Wednesday, June 06, 2012

THEATER: "No Second Acts" (A & B)

Democracy's a lovely thing -- everybody ought to have their voice heard -- but it's dangerous, too. After all, popularity, volume, and ideas aren't always enough to string together a coherent thought (as many a Republican candidate discovered this year), let alone to fill out a short one-act, as some of the contributors to No Second Acts: A Collection of Short American Lives are surely now aware of. Each of the two "bills" (A and B) features five playwrights and three directors and an abundance of energy, and while it's wholly remarkable how little common ground there is between them, that common ground is, unfortunately, the rawness of these productions.

The standouts, then, are those shows that come in with a fully developed voice, or an easy-to-convey theme. Jeffrey Lewonczyk's "Shit the Future Says" imagines a world in which Internet memes have replaced politics; our country, led by President Cat (Annie-Sage Whitehurst), goes to war with an angry troll named David (Marc Landers). It's a pop-culture battle, as the heroic Dramatic Chipmunk (Leah Carrell) and Wolverine-like Honey Badger (Timothy Reynolds) face off against Charlie Bit My Finger (Kitty Lindsay) and Pedobear (Cara Moretto), all to save the world from the embittered former YouTube sensation (David After Dentist). South Park may have gotten there first ("Canada On Strike"), but under Pete Boisvert's playful direction, the live version's an enjoyable treat.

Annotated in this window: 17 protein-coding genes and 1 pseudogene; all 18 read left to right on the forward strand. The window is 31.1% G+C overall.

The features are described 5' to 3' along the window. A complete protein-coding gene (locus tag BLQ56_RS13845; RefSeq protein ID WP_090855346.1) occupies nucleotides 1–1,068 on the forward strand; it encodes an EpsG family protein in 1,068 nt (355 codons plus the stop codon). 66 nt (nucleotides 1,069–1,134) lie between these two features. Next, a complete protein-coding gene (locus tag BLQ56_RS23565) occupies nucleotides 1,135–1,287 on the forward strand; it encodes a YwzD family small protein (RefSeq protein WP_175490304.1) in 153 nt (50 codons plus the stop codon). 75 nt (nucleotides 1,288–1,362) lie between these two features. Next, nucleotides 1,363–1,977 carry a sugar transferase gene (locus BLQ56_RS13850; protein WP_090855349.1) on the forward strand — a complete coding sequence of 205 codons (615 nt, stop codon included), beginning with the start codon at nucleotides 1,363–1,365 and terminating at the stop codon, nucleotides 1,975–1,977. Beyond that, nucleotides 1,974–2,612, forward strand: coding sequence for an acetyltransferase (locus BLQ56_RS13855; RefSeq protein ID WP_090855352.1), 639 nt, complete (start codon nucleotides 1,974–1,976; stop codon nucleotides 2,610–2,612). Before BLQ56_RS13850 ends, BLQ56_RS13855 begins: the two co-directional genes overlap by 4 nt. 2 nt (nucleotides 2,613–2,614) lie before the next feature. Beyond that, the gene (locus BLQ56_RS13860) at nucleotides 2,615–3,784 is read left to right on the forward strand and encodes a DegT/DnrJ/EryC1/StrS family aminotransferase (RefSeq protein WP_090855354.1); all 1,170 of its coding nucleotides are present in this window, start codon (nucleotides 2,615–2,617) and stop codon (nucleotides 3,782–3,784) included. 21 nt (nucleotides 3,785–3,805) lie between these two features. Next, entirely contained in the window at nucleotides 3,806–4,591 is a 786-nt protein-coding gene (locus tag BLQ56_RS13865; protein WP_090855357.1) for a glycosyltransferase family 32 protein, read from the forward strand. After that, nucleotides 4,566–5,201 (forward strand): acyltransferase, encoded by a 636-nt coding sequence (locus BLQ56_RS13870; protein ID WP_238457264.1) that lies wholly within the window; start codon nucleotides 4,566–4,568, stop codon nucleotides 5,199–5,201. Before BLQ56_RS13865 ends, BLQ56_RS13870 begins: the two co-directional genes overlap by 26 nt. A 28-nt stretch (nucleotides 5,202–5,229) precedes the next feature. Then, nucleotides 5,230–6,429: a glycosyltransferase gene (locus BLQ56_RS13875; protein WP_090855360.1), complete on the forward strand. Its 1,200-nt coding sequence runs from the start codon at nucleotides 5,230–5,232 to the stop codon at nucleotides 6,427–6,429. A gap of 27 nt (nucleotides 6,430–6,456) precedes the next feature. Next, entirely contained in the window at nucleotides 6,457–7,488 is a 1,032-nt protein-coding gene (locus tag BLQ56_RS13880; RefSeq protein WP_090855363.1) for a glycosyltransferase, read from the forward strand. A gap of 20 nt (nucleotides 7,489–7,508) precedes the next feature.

Likewise, while the philosophy in Eric Bland's "Tsipiras in Athens" may have gone somewhat over my head, Michael Criscuolo's steady direction does a fine job in charting this all-too-human discourse; the same can be said for the way Hope Cartelli casually handles the clever banter in James Comtois's "Moving Forward," in which two former lovers (the past) chat awkwardly while stuck in line waiting to vote (the future). There's also Gyda Arber's "Votes for Women! A Stage Play for Grades 3-8," which is, remarkably and unironically, exactly what it purports to be, complete with "Applause" cue-cards and light audience interaction, and August Schulenburg's "All Good Ending," which, as the title implies, salvages much of a tediously performed history play by throwing in a The Shipment-like twist.

More muddled or rushed, then, are plays like Stephanie Swirsky's "Quorum of Friends," in which a college girl settles important issues -- like how to respond to a booty-text -- by having her friends vote, and Justin Maxwell's "I'm in Al-Qaeda," which subverts expectations by having Man (Ryan Shams) continually shock his airline seatmate (Kari Swenson Riely) with his confessions of being a CIA-kidnapped goat-herder turned Al Qaeda member. The premises of both are fine, but the brevity of each makes the plotting seem flimsy and the conclusions unsupported, and neither rises above its own jokes. This applies, too, to Alexis Sottile's "Occupy Poofy," though its inability to make a statement might be the statement . . . it's so silly and ridiculous -- intentionally so, what with the dance montages or soap-opera revelations -- that it has to be intentional . . . but what's the intent? 

As for Crystal Skillman's "Cheer," the idea of two teachers finding love and a way forward in the midst of student protests is a fine one; I just wish it was clearer what they were fighting for. (I suspect I may have missed something here, though there's definitely a vagueness that may be unnecessary.) Finally, there's Ian W. Hill's "The States," which has a lot of blood, abuse, and pain, and is set in some sort of war-ridden world in which sirens blare and lights flicker under the stress of intermittent bombing. The title implies that it's an allegory, perhaps about the ways in which the abuses of our strong country against the weak and innocent will come back to haunt us . . . but it's ill-defined and difficult to watch. But hey, as the theater festival promises, such is democracy, and who can argue with such diverse and ever-evolving results? 

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